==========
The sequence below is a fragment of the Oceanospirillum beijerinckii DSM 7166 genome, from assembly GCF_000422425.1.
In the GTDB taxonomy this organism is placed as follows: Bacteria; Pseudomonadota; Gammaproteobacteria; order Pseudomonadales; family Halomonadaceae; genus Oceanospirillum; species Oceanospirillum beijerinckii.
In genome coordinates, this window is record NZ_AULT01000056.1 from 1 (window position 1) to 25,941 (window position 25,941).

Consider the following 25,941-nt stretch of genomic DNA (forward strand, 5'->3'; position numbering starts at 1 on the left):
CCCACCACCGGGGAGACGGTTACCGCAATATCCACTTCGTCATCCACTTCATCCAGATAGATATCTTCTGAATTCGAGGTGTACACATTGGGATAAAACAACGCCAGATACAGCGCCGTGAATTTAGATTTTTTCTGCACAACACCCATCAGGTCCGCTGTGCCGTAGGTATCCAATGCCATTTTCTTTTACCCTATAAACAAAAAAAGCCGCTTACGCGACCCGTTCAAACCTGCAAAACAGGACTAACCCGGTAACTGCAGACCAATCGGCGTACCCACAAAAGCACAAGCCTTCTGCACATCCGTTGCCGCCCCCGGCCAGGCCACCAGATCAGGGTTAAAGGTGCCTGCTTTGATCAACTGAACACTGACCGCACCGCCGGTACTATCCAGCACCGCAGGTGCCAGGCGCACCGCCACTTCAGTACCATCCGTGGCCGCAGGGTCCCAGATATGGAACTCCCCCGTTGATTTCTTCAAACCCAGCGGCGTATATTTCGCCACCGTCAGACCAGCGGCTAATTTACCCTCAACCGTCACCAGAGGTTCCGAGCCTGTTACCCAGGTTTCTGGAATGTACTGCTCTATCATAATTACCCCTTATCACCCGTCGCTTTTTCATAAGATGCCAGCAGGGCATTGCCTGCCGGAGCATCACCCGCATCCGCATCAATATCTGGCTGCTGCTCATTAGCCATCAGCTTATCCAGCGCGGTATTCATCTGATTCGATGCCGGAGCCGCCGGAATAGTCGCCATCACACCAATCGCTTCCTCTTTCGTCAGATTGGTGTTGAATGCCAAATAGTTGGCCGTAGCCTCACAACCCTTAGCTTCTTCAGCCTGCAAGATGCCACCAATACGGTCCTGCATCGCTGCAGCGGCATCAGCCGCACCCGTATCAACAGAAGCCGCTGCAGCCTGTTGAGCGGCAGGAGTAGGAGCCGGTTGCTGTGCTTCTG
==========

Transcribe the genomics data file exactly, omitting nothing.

The sequence below is a fragment of the Oceanospirillum beijerinckii DSM 7166 genome, from assembly GCF_000422425.1.
In the GTDB taxonomy this organism is placed as follows: Bacteria; Pseudomonadota; Gammaproteobacteria; order Pseudomonadales; family Halomonadaceae; genus Oceanospirillum; species Oceanospirillum beijerinckii.
In genome coordinates, this window is record NZ_AULT01000056.1 from 1 (window position 1) to 25,941 (window position 25,941).

Consider the following 25,941-nt stretch of genomic DNA (forward strand, 5'->3'; position numbering starts at 1 on the left):
CCCACCACCGGGGAGACGGTTACCGCAATATCCACTTCGTCATCCACTTCATCCAGATAGATATCTTCTGAATTCGAGGTGTACACATTGGGATAAAACAACGCCAGATACAGCGCCGTGAATTTAGATTTTTTCTGCACAACACCCATCAGGTCCGCTGTGCCGTAGGTATCCAATGCCATTTTCTTTTACCCTATAAACAAAAAAAGCCGCTTACGCGACCCGTTCAAACCTGCAAAACAGGACTAACCCGGTAACTGCAGACCAATCGGCGTACCCACAAAAGCACAAGCCTTCTGCACATCCGTTGCCGCCCCCGGCCAGGCCACCAGATCAGGGTTAAAGGTGCCTGCTTTGATCAACTGAACACTGACCGCACCGCCGGTACTATCCAGCACCGCAGGTGCCAGGCGCACCGCCACTTCAGTACCATCCGTGGCCGCAGGGTCCCAGATATGGAACTCCCCCGTTGATTTCTTCAAACCCAGCGGCGTATATTTCGCCACCGTCAGACCAGCGGCTAATTTACCCTCAACCGTCACCAGAGGTTCCGAGCCTGTTACCCAGGTTTCTGGAATGTACTGCTCTATCATAATTACCCCTTATCACCCGTCGCTTTTTCATAAGATGCCAGCAGGGCATTGCCTGCCGGAGCATCACCCGCATCCGCATCAATATCTGGCTGCTGCTCATTAGCCATCAGCTTATCCAGCGCGGTATTCATCTGATTCGATGCCGGAGCCGCCGGAATAGTCGCCATCACACCAATCGCTTCCTCTTTCGTCAGATTGGTGTTGAATGCCAAATAGTTGGCCGTAGCCTCACAACCCTTAGCTTCTTCAGCCTGCAAGATGCCACCAATACGGTCCTGCATCGCTGCAGCGGCATCAGCCGCACCCGTATCAACAGAAGCCGCTGCAGCCTGTTGAGCGGCAGGAGTAGGAGCCGGTTGCTGTGCTTCTG